Options: The Misunderstood Derivative

I reached out to a long-time reader who downloaded a copy of one of my e-books.

During the conversation he related an anecdote that must be happening many times and in many places.  I find it to be very disturbing.

Incidentally I was at a job interview (at a good-sized company) a few days ago and I was
asked about having options trading listed on my CV (as a pastime/other interest).
The guy basically accused me of having a gambling problem on the spot.

I tried
to explain that I am definitely not a gambler, and that options can be used to
reduce risk, but by the look on his face he was having none of it.

I am now redoing my CV and becoming a closet trader.

Isn't that amazing?  My correspondent uses a risk-reducing investment tool and some  moron gets to call him a gambler.   Not only that, but he probably has the authority to deny him the job.

Facing reality, the resume is being changed.  As he points out, it should be beneficial to be proficient in a skill that uses statistics and probabilities plus the ability to handle numbers. This job was in a scientific field where such skills ought to be appreciated.

Just one more example where we find people railing out against the beneficial stock option with no knowledge of the subject.  Sure, we all loathe the bankers and quants who gambled with derivatives that were too complex to understand, but the anger is misplaced in this case.

Any chance he'll still get the job?


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6 Responses to Options: The Misunderstood Derivative

  1. Donald W. 05/21/2010 at 6:55 AM #

    Hopefully, The person did not recommend your site as an educational source to the guy. For sure he would get rejected. It is so unlike you to call someone a moron, even if true. Never-the-less, still think you are a great wealth and source of information.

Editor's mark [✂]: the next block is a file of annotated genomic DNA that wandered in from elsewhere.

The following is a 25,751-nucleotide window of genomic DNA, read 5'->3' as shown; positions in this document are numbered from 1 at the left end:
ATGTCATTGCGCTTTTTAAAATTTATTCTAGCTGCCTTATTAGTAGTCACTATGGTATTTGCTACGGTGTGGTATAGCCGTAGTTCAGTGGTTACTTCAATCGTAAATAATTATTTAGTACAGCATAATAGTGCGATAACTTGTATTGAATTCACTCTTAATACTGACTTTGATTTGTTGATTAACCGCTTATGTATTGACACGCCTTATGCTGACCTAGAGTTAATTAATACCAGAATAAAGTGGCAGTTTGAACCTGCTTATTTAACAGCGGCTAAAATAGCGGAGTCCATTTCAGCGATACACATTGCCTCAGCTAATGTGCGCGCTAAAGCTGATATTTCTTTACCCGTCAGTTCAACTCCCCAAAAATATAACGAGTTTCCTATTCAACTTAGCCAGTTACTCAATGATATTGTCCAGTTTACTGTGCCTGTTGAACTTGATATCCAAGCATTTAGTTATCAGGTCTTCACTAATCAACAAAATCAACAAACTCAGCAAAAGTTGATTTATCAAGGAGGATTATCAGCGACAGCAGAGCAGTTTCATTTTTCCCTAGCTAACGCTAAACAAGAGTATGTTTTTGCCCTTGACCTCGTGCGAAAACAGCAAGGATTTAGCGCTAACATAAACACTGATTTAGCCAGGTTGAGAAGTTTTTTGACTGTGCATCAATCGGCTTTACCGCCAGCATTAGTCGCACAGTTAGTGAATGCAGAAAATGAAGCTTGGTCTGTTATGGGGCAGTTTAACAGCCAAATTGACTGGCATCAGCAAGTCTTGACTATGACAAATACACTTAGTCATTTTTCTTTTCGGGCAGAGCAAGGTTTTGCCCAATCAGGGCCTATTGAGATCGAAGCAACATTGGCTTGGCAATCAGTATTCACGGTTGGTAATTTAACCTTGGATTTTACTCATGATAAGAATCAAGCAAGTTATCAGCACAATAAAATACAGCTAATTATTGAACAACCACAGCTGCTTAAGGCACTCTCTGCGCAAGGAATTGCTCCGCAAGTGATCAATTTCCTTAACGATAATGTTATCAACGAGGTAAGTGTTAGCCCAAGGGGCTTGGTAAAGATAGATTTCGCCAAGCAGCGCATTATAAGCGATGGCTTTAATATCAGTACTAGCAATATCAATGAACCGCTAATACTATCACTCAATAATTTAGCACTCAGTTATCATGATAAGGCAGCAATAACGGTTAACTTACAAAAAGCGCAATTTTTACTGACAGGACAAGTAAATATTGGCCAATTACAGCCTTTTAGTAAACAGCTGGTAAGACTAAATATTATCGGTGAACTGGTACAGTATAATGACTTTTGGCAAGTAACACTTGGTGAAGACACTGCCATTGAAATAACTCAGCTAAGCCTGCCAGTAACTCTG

2. Great anecdote – I just had to repost the link.
    I see this as a proxy for uncertainty and the way we [mis-]view it. We all deal with uncertainty in every aspect of our lives, not just from a financial perspective. Having a good understanding of uncertainty, and how to make good decisions in the face of it, is a proven evolutionary benefit. And yet, at least in the Mid-West, anytime the concept of uncertainty, risk, probability, or any other term for unforeseen outcomes is used, the typical emotional reaction is a negative one. Activities that accept and embrace the reality of risk and uncertainty, and take appropriate steps to minimize their negative impact and/or maximize their positive impact, are viewed on as distasteful behaviors.
    The very fact that “gambler” is used with negative connotations, even by you on this blog, is disappointing. “Gambling” is too all-encompassing a term to be endowed with rightness or wrongness. Is it gambling if I flip a coin with you for even money? Is it gambling if I sell an iron condor with a 90% probability of maximum profit? What if I make 15% of my margin when I do that? What if I make 8%? What if I make 15% but I use my entire investment account balance every month?
    Life is a gamble. There are good gambles (15% return on a 90%-likely-profit trade, using a small fraction of available funds), and bad gambles (same trade, using all my funds), and 0-return gambles suitable only for fun with friends (flipping coins for even money).